Then she was a brides­maid when I mar­ried Lulu, wear­ing a sign around her neck: “I’m not a fox­hound, Mr Blair, I’m a Brides­maid”. She dis­graced her­self, of course, by vom­it­ing out­side the church be­fore knock­ing me over and kiss­ing me be­fore the bride had man­aged it her­self.

On re­tire­ment she came back to the farm to be looked after by my sis­ter Rachael, im­me­di­ately mak­ing for the cup­board con­tain­ing the dog food and re­sum­ing her friend­ship with Quibba. She was still as­ton­ish­ingly light on her feet for a big dog. But now she’s gone and I miss her. A fan­tas­tic por­trait of her hangs on a wall of the farm­house painted by Ta­nia Still.

I buried her with help from our Scouser friend Bill. Neigh­bour Pip came with his dig­ger. We low­ered Corset into the grave. I stepped down into it to ad­just one of her legs. “How old are you, Robin?” Pip asked in­no­cently. “Sev­enty-one,” I an­swered. “You may as well stay where you are then,” came the re­ply.

David the vet was back two days later with Ali­son his as­sis­tant. Sud­denly the young bor­rowed bull had a bad leg. Quite how, I had lit­tle idea. A kick, a twist in rut­ted ground, a trip in a rab­bit hole, a bad land­ing after be­friend­ing a cow – who knows? He was in pain, the cows had de­serted him and, much to Lulu’s con­cern, I had started to feed him in the field, tak­ing him nuts and wa­ter and talk­ing to him from a foot away.

David ap­proached him in the same way. But he, a stranger, was ev­i­dently not wel­come. The bull butted him. David bounced back and fell in an el­e­gant back­ward roll.

The bull shook his head and pawed the ground. David ap­proached again. Mis­take. The bull charged. This time, David swiv­elled and ran. With as­ton­ish­ing speed and power, the bull hit him in the mid­dle of the back – three-quarters of a ton of pain and testos­terone­fu­elled steak. David took the aerial route and landed on his head in a cow pat. I had a mas­sive surge of adrenalin and fear. Yes, we had bro­ken all the rules – no stick, no pitch­fork, no phone. David was groan­ing on the ground cov­ered in cow­pat as the bull looked on from 30 yards. Run­ning on adrenalin, I reached my Free­lander and placed it be­tween the bull and David.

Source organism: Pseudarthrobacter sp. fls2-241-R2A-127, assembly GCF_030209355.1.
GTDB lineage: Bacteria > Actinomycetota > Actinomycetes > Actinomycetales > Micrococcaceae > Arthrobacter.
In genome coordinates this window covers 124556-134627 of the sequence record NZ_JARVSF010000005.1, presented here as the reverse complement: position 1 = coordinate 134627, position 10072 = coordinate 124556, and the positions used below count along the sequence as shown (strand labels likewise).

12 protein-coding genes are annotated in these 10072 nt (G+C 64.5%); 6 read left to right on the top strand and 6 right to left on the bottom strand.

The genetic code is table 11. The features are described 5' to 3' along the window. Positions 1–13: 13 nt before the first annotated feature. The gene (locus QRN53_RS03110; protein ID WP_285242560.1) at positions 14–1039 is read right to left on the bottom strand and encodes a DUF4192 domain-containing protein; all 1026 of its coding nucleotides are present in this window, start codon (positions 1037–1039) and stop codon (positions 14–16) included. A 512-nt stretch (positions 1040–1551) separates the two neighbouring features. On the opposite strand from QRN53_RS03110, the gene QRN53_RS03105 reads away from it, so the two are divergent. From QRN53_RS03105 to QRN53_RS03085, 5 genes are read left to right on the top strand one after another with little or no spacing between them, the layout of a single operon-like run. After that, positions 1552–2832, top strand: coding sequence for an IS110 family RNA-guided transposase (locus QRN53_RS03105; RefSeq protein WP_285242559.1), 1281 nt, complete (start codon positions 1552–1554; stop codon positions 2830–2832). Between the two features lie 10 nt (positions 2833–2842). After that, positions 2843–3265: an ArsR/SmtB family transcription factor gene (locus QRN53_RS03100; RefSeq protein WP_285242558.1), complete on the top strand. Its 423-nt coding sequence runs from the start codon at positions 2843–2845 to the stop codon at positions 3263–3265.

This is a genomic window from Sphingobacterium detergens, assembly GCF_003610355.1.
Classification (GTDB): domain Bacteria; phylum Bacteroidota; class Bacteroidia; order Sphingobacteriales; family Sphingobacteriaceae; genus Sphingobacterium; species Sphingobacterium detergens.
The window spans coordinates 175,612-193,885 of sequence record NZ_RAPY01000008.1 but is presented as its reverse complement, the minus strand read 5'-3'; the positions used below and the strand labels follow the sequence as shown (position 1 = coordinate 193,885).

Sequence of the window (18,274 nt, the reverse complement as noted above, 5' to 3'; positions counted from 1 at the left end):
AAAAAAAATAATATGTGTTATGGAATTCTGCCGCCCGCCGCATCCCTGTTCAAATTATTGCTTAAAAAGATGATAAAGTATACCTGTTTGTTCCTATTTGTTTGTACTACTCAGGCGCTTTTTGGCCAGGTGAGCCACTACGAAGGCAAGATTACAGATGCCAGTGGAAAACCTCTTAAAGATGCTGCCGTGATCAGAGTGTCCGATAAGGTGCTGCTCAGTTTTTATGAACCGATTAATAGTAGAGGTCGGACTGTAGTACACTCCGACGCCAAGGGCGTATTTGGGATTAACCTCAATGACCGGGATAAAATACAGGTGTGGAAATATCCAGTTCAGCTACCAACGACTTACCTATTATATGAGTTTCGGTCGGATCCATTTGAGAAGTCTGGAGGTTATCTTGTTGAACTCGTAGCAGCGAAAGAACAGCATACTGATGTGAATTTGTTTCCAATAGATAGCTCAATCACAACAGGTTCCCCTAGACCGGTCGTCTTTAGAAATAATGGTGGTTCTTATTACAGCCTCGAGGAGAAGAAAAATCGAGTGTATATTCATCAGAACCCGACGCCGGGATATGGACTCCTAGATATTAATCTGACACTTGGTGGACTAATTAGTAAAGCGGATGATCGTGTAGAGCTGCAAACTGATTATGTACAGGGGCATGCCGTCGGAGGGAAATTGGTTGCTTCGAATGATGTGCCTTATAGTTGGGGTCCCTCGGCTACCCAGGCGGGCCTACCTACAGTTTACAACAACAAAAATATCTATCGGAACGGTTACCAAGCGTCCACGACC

Back in­jury, en­raged bull, no phone. David was winded, too. Slowly he got to his knees and into the car. At the farm, Lulu cleaned him, calmed him (and me) and he was carted off to A& E. For­tu­nately no ma­jor dam­age. David was bruised and bat­tered and at work again next day. I am back feed­ing and wa­ter­ing the bull, this time from 12 yards rather than 12 inches.

Afriend with an or­chard laden with fruit has phoned. He is let­ting much of his crop fall to the ground and rot. Thanks to Dozy Dave’s support for sanc­tions against Rus­sia, cheap Euro­pean fruit is flood­ing into our shops in­stead of head­ing north-east. Our re­tail­ers are loving it – as Bri­tish fruit rots un­der the trees. I’ve been in­vited to the Na­tional Har­vest Fes­ti­val in Birm­ing­ham – spon­sored by Tesco. Sorry, no thanks.

Paint­ings by Ta­nia Still can be seen at the Coun­try Life Fair on Septem­ber 27-28 at Ful­ham Palace, London. See de­tails on op­po­site page. coun­trylife­fair.co.uk

Care­fully does it: Robin is cau­tious as he feeds his an­i­mals, es­pe­cially an en­raged bull, above, but Ta­nia Still’s paint­ing of his fox­hound Corset is a com­fort